Tag: Maritime Transportation

Natural History / Natural History - 1 year ago

What are the Totten Beacons?

The rusty remnants of a Totten Beacon (foreground) located near American Shoal lighthouse. Photo credit: M. Lawrence. Main beacon pile centered among three significantly shorter support posts. Photo credit: M. Lawrence. In 1513, Span...

Natural History / Natural History - 1 year ago

What are the Roaring Forties?

A research vessel braves the strong westerly winds of the Roaring Forties during an expedition to measure levels of dissolved carbon dioxide in the surface of the ocean. During the Age of Sail (circa 15th  to 19th centuries), these strong prev...

Natural History / Natural History - 1 year ago

What are the trade winds?

The Charles W. Morgan is the last of an American whaling fleet that once numbered more than 2,700 vessels. Ships like the Morgan often used routes defined by the trade winds to navigate the oceans. Known to sailors around the world, the trade...

Natural History / Natural History - 2 years ago

What are the doldrums?

This NASA satellite image shows the Inter-Tropical Convergence Zone, known to sailors around the world as the doldrums. Known to sailors around the world as the doldrums, the Inter-Tropical Convergence Zone, (ITCZ, pronounced and sometimes ref...

Natural History / Natural History - 2 years ago

What is GPS?

The GPS Block IIR(M) Satellite shown here is one of the various generations of GPS satellites orbiting the Earth. GPS satellites fly in medium Earth orbit at an altitude of approximately 12,550 miles. Each satellite circles the Earth twice a day....

Natural History / Natural History - 2 years ago

What is the Great Loop?

Boating along the Erie Canal, part of the Great Loop (image courtesy of Gladys L. Buzzell). The Great Loop is a continuous waterway that recreational mariners can travel that includes part of the Atlantic, Gulf Intracoastal Waterways, the Grea...

Natural History / Natural History - 2 years ago

What is seaspeak?

Whether on the high seas or at port, misunderstood communication can lead to serious and even dangerous situations. "Seaspeak", the official language of the seas, helps to prevent miscommunication. Have you ever wondered how crews on ships at...

Natural History / Natural History - 2 years ago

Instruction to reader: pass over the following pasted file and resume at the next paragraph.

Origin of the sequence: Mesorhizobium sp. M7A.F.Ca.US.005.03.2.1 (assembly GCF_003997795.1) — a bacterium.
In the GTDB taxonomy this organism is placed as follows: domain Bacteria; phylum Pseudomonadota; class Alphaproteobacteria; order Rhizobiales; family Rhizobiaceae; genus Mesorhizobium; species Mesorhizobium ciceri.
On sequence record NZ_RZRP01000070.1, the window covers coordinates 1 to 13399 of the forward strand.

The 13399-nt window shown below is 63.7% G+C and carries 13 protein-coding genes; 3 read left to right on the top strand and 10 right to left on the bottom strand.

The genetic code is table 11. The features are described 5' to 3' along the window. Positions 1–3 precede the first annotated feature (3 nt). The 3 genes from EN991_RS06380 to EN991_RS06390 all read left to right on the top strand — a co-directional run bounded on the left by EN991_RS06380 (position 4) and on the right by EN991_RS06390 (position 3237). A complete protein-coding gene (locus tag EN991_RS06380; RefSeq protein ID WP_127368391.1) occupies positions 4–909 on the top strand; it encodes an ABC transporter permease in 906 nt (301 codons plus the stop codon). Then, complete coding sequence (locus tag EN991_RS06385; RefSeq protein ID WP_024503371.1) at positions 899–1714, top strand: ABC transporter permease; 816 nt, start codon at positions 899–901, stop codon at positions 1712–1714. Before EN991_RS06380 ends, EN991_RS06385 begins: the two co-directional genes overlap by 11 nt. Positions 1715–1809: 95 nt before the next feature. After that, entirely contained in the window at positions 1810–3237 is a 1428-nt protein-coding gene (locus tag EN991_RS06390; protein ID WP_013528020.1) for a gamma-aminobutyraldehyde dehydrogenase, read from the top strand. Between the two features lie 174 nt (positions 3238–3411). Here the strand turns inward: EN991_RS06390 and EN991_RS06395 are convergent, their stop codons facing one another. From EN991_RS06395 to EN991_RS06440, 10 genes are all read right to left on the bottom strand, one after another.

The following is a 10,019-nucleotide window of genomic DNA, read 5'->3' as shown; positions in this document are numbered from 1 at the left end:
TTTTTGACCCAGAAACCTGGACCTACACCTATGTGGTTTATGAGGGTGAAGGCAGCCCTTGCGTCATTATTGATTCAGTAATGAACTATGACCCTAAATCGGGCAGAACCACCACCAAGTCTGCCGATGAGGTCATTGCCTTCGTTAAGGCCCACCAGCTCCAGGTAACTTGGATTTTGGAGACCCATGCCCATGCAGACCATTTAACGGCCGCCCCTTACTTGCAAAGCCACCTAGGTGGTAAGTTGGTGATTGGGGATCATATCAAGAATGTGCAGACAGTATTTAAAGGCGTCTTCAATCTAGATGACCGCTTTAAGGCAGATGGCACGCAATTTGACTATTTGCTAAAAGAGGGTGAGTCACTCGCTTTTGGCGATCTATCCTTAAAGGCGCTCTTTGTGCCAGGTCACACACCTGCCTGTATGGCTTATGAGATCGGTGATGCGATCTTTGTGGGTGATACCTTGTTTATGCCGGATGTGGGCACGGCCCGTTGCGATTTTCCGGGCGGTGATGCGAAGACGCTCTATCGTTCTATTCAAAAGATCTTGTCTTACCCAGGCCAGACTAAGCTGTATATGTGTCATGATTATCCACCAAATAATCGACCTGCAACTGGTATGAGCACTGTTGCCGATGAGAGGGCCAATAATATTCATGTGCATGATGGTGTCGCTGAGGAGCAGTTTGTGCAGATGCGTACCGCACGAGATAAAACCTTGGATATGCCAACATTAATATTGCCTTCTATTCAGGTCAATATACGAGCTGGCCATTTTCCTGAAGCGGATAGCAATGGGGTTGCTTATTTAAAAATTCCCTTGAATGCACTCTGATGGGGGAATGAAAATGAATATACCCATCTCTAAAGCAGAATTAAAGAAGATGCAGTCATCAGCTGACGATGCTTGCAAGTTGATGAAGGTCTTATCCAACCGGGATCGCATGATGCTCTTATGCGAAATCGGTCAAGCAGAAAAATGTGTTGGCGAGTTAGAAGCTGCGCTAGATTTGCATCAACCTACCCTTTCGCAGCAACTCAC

What is a High Seas Forecast?

The National Weather Service provides High Seas forecasts for large areas of the Atlantic and Pacific oceans, U.S. coastal areas, and the Great Lakes. Seafaring can be very dangerous for ships at sea. For centuries, little could be done to mak...

Natural History / Natural History - 2 years ago

What is a bight?

Can you spot the bight? This image shows the Southern California Bight—the curved coastline between Point Conception and San Diego that encompasses the Channel Islands (and NOAA's Channel Islands National Marine Sanctuary). A bight is a long,...

Natural History / Natural History - 3 years ago

What is PORTS®?

PORTS® facilitates safe and efficient movement through U.S. seaports, helping to ensure our nation's economic health and prosperity. Shown here: the Jacksonville PORTS®, the second largest established in the national system, includes 46 operation...

Natural History / Natural History - 4 years ago

What are the horse latitudes?

The horse latitudes are regions located at about 30 degrees north and south of the equator. These latitudes are characterized by calm winds and little precipitation. The horse latitudes are located at about 30 degrees north and south of the eq...

Natural History / Natural History - 4 years ago

What is dredging?

As sand and silt washes downstream, sedimentation gradually fill channels and harbors. This material must be periodically removed by dredging. Dredging is the removal of sediments and debris from the bottom of lakes, rivers, harbors, and other...

Natural History / Natural History - 5 years ago

Why do we name tropical storms?

Hurricane Ike (2008), the third costliest storm in United States history. Until the early 1950s, tropical storms and hurricanes were tracked by year and the order in which they occurred during that year. Over time, it was learned that the use...

Natural History / Natural History - 5 years ago

What is a Plimsoll line?

Plimsoll mark on the hull of a floating ship. The Plimsoll line is a reference mark located on a ship’s hull that indicates the maximum depth to which the vessel may be safely immersed when loaded with cargo. This depth varies with a ship’s di...